What Did the International Break Tell Us?

It is fair to say that you should not read too much into the results of international friendlies. This is especially true when they are matches scheduled just after the qualification process for the 2018 World Cup has ended.

All the qualified nations were in action at the start of November and most won’t now play again until the spring. Many of the countries had depleted or understrength sides on display – and although winning a match eight months ahead of a major tournament against weaker opposition doesn’t mean that side will win the World Cup, there is still some insight that can be taken.

World Cup Favourites
It seems every time a World Cup comes around the same countries are mentioned when it comes to predicting a winner. Brazil crashed out of their own World Cup in 2014 in the most dramatic fashion. After not being heavily fancied they made it to the semi-finals before being crushed by Germany. The selecao are used to playing high profile friendlies away from home and November was no different. A 3-1 win against Japan and a goalless draw in England only really showed that they can keep on getting favourable results. It is the outstanding form shown in qualification that should really be worrying opponents.

The other main pre-tournament favourite, Germany, also drew at Wembley and then again at home against France. Both these matches were played with many of the stars missing and the frightening thing is how comfortable they looked against other top sides. They also won the Confederations Cup with an inexperienced squad and look very dangerous ahead of next summer’s big show.

Other Hopefuls
Even with half their first choice side missing France easily dispatched Wales at home before the draw against Germany. Wales looked nowhere near the team who made it to the semi-finals of the European Championship in 2016 and France dominated throughout. Antoine Griezmann was given more space to play with Mbappe switched to the right as he has been with PSG. The focal point was Giroud up front and he did all he could to claim a starting spot – a big choice for Didier Deschamps considering Lacazette, Benzema and others would feel they could do the job just as well.

Gareth Southgate decided to give the younger players a go in England’s two 0-0 draws against Brazil and Germany. He knows them well from his time as the U21 coach and they didn’t disappoint on the bigger stage. Although the opposition was severely depleted – especially in the Germany match – many of Southgate’s side stood out with Rufus Loftus-Cheek looking very impressive. Jordan Pickford’s performance in goal also questioned the continuing selection of Joe Hart as the number one keeper.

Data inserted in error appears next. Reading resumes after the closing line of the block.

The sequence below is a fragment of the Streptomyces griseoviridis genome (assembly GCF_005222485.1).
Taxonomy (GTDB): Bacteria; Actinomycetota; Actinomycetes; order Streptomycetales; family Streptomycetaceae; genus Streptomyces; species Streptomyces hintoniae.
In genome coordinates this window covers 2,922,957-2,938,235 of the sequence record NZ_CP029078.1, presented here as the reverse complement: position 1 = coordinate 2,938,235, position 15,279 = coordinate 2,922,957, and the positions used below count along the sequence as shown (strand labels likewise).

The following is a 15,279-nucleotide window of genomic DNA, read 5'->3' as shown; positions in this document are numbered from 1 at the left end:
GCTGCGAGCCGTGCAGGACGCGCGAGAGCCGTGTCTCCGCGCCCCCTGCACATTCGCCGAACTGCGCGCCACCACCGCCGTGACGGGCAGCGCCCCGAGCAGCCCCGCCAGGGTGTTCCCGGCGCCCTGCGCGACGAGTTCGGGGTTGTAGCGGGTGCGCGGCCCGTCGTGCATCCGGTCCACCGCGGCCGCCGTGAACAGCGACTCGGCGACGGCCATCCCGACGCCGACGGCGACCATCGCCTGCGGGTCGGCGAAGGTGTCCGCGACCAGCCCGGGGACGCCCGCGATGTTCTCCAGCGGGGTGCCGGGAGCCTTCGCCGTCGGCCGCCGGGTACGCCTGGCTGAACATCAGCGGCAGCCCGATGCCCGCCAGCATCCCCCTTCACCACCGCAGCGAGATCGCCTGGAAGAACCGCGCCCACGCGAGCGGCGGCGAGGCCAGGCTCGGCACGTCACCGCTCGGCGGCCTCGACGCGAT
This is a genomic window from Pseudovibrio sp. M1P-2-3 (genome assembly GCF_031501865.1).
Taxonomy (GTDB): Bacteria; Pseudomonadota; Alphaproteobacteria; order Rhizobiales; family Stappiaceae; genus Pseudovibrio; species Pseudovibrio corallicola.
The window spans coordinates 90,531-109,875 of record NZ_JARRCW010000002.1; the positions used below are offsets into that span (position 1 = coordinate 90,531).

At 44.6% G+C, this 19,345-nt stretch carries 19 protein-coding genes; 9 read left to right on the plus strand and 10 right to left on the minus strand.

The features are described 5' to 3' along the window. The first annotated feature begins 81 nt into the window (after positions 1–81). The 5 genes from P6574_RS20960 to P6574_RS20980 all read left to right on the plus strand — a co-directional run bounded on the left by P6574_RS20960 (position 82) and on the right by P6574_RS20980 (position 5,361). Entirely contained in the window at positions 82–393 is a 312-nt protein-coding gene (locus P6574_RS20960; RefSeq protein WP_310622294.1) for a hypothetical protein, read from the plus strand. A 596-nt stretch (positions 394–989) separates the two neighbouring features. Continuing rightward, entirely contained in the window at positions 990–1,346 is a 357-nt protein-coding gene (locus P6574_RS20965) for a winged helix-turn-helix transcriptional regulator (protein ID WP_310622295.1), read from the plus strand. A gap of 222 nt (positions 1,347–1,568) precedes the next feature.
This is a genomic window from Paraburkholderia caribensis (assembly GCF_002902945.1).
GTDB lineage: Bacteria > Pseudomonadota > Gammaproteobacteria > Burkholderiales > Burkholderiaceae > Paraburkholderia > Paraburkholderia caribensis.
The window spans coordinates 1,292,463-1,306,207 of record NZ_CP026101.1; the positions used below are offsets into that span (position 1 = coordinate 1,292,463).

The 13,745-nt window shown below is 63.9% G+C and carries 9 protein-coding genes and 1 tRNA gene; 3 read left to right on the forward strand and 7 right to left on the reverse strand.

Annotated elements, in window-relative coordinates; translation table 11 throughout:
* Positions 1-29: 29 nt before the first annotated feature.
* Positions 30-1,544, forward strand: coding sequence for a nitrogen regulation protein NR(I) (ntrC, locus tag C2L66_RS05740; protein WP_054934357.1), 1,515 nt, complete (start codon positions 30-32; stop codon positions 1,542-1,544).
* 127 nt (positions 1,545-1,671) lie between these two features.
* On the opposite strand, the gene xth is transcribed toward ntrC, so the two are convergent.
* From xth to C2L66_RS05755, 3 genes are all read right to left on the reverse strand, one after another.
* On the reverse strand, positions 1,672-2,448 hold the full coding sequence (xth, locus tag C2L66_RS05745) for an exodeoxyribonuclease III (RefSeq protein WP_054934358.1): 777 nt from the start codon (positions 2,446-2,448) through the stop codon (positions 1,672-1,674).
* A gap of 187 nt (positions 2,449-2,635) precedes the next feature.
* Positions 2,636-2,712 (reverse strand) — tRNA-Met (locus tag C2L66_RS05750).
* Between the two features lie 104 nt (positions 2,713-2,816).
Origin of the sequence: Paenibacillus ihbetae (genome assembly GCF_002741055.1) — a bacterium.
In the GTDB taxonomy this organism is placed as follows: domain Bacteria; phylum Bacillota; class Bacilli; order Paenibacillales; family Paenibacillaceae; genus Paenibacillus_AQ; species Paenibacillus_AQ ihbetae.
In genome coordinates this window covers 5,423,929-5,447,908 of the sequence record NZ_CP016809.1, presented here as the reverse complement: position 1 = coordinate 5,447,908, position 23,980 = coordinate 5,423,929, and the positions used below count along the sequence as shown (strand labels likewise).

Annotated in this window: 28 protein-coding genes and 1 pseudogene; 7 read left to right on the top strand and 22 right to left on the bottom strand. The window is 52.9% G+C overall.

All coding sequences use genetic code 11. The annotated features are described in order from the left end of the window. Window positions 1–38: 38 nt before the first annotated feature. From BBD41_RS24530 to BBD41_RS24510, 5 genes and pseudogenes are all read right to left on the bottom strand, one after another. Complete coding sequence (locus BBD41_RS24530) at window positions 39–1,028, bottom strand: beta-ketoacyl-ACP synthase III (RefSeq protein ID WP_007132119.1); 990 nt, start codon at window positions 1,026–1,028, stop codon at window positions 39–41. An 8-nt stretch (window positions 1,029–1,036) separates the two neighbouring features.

Work to Be Done
Argentina came unbelievably close to not qualifying for Russia at all and it was only thanks to the capitulation of Chile and a Lionel Messi hat trick in the last game away in Ecuador that Jorge Sampaoli’s men will be in contention next summer. La Albiceleste only won 7 out of 18 games in qualifying and although both their November friendlies were in Russia the results were far from convincing. A narrow victory against the home nation was followed by a defeat to Nigeria where they conceded four goals. Fans will be hoping that it all comes good by the time the tournament comes around.

Long Way to Go
There is another international break in March – before the pre-tournament friendlies scheduled just before next year’s showpiece event – and it should be noted that a lot could change for all sides involved. But it does look like the really top nations are already showing impressive strength in depth. As much as neutrals may hope for an upset from the likes of Iceland, Senegal or Colombia, it is more than likely that one of the favourites will end up lifting the trophy.

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